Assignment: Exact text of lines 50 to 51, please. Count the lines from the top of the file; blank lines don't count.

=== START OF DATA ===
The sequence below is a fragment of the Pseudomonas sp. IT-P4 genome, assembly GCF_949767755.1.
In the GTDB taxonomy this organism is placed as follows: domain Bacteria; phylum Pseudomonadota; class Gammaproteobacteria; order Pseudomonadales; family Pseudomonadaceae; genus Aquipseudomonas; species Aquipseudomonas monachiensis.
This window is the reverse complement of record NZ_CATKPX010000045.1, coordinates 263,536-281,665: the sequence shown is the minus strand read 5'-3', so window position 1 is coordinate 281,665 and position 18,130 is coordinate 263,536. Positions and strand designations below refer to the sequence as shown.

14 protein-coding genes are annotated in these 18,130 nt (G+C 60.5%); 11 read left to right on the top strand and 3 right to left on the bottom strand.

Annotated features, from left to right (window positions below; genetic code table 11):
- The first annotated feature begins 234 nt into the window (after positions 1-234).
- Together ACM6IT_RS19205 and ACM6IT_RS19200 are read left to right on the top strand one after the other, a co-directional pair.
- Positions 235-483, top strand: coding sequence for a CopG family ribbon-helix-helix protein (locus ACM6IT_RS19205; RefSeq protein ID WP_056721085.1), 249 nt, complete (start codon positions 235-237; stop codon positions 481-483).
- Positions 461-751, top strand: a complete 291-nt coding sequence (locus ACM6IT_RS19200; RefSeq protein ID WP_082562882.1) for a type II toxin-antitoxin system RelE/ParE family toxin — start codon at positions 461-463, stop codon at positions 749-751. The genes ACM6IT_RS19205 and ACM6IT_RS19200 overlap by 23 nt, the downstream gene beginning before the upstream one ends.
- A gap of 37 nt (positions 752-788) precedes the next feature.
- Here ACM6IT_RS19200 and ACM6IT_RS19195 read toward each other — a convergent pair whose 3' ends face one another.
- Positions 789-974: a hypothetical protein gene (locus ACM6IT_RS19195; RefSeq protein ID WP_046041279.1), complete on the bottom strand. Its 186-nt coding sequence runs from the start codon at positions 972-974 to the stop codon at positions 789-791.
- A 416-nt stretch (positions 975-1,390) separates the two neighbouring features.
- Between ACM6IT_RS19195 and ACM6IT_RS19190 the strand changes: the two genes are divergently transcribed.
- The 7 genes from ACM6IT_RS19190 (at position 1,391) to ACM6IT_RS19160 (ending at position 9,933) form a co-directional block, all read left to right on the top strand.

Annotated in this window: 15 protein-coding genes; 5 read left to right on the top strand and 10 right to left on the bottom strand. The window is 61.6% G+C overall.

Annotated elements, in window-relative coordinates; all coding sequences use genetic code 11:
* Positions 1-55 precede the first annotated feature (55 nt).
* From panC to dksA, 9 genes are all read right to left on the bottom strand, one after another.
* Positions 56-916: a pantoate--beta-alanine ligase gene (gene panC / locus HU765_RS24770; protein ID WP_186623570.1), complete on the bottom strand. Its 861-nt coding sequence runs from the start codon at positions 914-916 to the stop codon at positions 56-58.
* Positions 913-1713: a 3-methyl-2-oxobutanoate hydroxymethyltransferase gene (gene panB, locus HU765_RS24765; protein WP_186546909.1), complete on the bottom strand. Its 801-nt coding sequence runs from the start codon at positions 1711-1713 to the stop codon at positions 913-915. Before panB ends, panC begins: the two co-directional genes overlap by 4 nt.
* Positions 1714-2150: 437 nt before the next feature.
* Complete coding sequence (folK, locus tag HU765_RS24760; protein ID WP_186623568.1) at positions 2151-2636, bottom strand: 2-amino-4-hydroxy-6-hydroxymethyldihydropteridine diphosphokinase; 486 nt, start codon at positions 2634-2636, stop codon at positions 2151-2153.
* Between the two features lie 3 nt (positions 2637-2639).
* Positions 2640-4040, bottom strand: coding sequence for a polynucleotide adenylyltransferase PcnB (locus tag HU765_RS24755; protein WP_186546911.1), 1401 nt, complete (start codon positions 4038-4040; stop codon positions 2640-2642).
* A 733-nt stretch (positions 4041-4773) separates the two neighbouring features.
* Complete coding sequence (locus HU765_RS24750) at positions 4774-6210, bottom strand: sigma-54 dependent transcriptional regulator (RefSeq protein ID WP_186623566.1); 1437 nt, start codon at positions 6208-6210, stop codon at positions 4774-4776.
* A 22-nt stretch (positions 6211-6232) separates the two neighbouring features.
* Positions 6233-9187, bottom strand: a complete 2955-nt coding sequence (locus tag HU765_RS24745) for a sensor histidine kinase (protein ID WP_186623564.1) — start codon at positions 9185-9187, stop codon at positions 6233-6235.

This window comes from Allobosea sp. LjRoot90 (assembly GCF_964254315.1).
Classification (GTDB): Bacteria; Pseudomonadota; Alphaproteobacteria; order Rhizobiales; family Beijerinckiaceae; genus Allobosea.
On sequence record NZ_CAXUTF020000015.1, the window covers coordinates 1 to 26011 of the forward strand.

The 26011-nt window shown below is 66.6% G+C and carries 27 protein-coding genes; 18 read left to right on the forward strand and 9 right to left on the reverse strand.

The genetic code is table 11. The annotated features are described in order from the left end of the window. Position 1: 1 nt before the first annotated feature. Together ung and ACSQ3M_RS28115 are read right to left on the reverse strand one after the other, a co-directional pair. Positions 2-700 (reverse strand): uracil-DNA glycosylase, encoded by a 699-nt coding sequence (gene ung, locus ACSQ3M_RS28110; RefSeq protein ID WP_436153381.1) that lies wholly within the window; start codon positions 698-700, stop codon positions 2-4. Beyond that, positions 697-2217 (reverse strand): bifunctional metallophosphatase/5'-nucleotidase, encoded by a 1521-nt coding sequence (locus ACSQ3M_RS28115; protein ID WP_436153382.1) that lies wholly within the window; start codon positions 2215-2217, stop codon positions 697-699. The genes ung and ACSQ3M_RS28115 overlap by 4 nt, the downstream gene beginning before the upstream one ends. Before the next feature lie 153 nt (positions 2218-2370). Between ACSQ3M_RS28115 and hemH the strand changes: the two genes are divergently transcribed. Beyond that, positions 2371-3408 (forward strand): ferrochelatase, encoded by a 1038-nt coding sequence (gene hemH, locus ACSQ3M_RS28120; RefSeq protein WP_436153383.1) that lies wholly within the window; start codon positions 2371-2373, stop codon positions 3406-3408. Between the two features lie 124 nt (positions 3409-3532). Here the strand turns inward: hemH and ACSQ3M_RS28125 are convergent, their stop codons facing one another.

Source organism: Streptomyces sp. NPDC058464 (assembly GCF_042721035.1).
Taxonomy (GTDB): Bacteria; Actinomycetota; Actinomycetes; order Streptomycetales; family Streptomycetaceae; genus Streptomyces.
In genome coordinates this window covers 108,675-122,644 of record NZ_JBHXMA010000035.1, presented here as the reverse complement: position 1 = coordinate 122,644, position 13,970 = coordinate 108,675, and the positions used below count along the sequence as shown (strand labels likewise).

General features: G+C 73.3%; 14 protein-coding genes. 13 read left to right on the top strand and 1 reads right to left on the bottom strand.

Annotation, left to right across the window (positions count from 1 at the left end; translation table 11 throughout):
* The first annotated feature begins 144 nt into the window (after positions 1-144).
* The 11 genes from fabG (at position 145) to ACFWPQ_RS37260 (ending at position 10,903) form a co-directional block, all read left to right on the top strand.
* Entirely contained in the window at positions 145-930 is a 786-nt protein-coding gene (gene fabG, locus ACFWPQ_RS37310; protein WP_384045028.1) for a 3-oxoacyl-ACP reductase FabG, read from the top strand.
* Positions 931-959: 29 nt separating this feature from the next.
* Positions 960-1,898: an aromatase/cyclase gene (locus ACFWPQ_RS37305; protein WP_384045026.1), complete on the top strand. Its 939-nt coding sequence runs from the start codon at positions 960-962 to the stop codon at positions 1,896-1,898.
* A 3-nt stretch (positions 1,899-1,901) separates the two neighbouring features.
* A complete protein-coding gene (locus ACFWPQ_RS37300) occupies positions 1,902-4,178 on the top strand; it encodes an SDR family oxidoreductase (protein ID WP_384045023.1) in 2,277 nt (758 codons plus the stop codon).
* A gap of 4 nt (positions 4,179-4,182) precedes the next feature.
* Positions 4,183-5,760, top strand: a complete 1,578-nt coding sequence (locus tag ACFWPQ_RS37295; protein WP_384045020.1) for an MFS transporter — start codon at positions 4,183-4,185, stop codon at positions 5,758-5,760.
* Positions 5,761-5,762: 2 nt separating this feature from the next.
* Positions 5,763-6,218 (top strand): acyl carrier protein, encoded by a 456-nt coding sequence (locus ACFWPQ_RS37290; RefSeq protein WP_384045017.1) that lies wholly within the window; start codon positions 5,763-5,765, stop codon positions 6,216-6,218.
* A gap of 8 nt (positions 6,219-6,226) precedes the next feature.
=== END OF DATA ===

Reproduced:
* Positions 5,763-6,218 (top strand): acyl carrier protein, encoded by a 456-nt coding sequence (locus ACFWPQ_RS37290; RefSeq protein WP_384045017.1) that lies wholly within the window; start codon positions 5,763-5,765, stop codon positions 6,216-6,218.
* A gap of 8 nt (positions 6,219-6,226) precedes the next feature.